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Sara Vaughn chases her passions

Sara Vaughn races at the 2022 Boston Marathon
Sara Vaughn at the 2022 Boston Marathon. (Photo by Alison Wade)

(This Q&A is sponsored by PUMA.)

After a career as a middle-distance runner, Sara Vaughn, 36, won her marathon debut at the 2021 California International Marathon, running 2:26:53. She improved her personal best to 2:26:23 at the 2022 Chicago Marathon. 

Vaughn is preparing to run next month’s Boston Marathon, after a rough outing at the 2022 event, where she finished 21st in 2:36:27 and later found out she had Covid. She lives in Boulder, Colorado, with her husband and coach, Brent Vaughn, and their four children, ages 16, 12, 7, and 3. Vaughn also works as a realtor and recently launched the Vaughn Childcare Fund, which provides support for undergraduate student-athletes, including helping cover their child care costs. It’s a cause near to Vaughn’s heart because she had her first child at the start of her junior year of college.

Vaughn spoke to Fast Women on March 13 after a run with some members of Team Boss. This interview has been edited and condensed.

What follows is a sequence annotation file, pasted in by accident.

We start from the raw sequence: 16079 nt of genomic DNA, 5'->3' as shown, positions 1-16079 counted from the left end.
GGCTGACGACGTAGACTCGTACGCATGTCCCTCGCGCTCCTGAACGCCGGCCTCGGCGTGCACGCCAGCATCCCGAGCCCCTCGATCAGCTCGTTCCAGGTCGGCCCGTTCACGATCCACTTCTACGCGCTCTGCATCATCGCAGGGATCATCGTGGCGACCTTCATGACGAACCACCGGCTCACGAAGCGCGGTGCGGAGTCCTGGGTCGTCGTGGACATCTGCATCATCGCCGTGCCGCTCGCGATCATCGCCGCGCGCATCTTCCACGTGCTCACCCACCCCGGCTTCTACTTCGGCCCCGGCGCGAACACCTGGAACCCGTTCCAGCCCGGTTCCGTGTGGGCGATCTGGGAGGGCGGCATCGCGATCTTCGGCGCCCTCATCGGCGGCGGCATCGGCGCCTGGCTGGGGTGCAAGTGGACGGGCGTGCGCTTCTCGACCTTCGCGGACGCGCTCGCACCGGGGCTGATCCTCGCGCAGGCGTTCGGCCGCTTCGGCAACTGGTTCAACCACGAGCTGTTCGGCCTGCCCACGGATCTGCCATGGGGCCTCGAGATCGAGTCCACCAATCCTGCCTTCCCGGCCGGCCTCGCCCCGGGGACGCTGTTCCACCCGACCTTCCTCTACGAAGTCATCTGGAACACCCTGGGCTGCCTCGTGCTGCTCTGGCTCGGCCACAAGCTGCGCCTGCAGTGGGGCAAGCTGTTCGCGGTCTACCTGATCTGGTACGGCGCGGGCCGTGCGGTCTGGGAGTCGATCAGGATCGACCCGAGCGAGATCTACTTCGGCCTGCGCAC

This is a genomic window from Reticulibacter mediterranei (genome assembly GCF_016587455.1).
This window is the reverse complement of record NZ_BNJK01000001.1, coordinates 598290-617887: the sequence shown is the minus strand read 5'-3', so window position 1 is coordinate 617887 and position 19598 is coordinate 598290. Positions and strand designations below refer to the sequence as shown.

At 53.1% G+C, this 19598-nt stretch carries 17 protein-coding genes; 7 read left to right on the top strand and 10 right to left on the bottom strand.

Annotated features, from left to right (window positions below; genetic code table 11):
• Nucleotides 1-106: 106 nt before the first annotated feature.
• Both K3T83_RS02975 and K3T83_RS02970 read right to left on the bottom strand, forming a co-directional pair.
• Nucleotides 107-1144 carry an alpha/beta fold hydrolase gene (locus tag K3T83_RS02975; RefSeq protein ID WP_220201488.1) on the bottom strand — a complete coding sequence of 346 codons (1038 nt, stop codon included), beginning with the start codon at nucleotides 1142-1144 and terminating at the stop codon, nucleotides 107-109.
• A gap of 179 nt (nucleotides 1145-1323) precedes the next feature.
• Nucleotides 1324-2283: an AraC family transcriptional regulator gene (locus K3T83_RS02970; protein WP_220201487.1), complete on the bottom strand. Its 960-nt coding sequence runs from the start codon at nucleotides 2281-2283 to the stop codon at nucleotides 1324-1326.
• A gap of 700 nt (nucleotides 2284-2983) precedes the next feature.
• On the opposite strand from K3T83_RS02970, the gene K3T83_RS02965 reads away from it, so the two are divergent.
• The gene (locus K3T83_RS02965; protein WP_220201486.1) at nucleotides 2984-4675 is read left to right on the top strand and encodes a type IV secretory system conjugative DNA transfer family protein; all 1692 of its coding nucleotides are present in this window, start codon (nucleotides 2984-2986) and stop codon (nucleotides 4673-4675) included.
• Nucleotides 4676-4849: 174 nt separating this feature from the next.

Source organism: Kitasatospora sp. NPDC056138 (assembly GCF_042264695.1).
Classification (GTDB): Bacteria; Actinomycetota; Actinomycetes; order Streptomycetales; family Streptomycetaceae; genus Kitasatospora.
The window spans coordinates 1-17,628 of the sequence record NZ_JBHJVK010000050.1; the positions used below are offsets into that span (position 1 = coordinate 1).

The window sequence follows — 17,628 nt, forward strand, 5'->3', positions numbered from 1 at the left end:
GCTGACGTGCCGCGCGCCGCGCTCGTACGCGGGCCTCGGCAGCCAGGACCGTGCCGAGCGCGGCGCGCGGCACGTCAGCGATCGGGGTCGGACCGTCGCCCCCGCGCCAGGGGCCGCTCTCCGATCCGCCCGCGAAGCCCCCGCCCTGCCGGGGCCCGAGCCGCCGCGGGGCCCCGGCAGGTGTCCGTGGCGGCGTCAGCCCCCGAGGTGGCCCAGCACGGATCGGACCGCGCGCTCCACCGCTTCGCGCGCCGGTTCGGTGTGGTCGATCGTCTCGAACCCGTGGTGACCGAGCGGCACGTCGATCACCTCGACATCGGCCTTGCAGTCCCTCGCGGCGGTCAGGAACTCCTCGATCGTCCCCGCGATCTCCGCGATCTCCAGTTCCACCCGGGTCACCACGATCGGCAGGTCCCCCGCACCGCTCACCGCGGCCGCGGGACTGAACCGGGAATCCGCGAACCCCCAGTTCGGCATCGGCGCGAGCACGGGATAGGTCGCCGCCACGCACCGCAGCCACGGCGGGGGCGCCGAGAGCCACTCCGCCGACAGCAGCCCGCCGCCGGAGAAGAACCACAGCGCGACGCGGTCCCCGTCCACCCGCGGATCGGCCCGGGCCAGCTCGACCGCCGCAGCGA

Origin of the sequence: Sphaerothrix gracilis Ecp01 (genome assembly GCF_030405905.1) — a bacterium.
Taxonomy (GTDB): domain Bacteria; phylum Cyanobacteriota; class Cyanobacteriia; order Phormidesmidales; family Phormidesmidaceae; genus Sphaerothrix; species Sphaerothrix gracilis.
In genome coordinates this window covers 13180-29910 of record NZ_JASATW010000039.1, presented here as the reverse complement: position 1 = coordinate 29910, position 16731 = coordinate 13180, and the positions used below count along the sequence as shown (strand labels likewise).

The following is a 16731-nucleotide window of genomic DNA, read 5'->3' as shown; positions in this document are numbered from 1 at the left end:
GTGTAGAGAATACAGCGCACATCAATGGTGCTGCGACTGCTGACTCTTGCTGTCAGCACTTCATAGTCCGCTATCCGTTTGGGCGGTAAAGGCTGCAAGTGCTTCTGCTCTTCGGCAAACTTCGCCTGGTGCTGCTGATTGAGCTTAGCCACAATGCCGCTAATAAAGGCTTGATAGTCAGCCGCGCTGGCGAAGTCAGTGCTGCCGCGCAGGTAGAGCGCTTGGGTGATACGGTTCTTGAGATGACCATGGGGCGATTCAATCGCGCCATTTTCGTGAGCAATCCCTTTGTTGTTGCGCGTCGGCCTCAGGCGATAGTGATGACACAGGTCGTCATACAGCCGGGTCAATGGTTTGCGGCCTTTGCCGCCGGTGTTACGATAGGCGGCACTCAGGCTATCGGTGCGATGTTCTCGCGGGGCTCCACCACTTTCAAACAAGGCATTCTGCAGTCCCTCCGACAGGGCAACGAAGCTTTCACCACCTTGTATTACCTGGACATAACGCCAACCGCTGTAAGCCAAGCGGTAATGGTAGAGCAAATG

How is your Boston buildup going so far?
It’s been good. It’s been a lonely buildup because my husband, who has been my primary training partner for the last couple of years, has shifted his focus to weightlifting, so I’ve been on my own a lot. That’s why it was really refreshing to match up with some other women today, because I don’t get to run with other women very often. It’s been nothing spectacular or special, but I’ve hit every workout and checked all the boxes so far and I’ve done exactly what we set out to do, which, talking to more and more marathoners, that’s all you can ask for.

Judging from your social media, it looks like there have been a few factors outside of training that have challenged you recently.
Our 3-year-old went through a weird sleep regression with sleepwalking and night terrors. That coupled with a teenager with a late curfew. I feel like we were struggling for a few weeks to get in a good rhythm. And they’ve all been sick. It has settled down a lot the last couple weeks.

And then this winter has been a harsh one in Boulder. I’ve been here for almost 20 years, and I feel like this is the yuckiest winter we’ve experienced. It’s put me in a bit of a seasonal affective funk, which I’m not used to in Boulder, because it’s so sunny here. I found myself defaulting to my treadmill more than normal and not being excited to run outside. The sun’s out today, and it’s been a lot nicer the last couple weeks, so I feel myself coming out of it. It’s almost like a fog is lifting, even though I’m still doing 120-mile weeks. 

Are you planning to do any racing leading up to Boston, aside from your 3K/mile double at the University of Washington?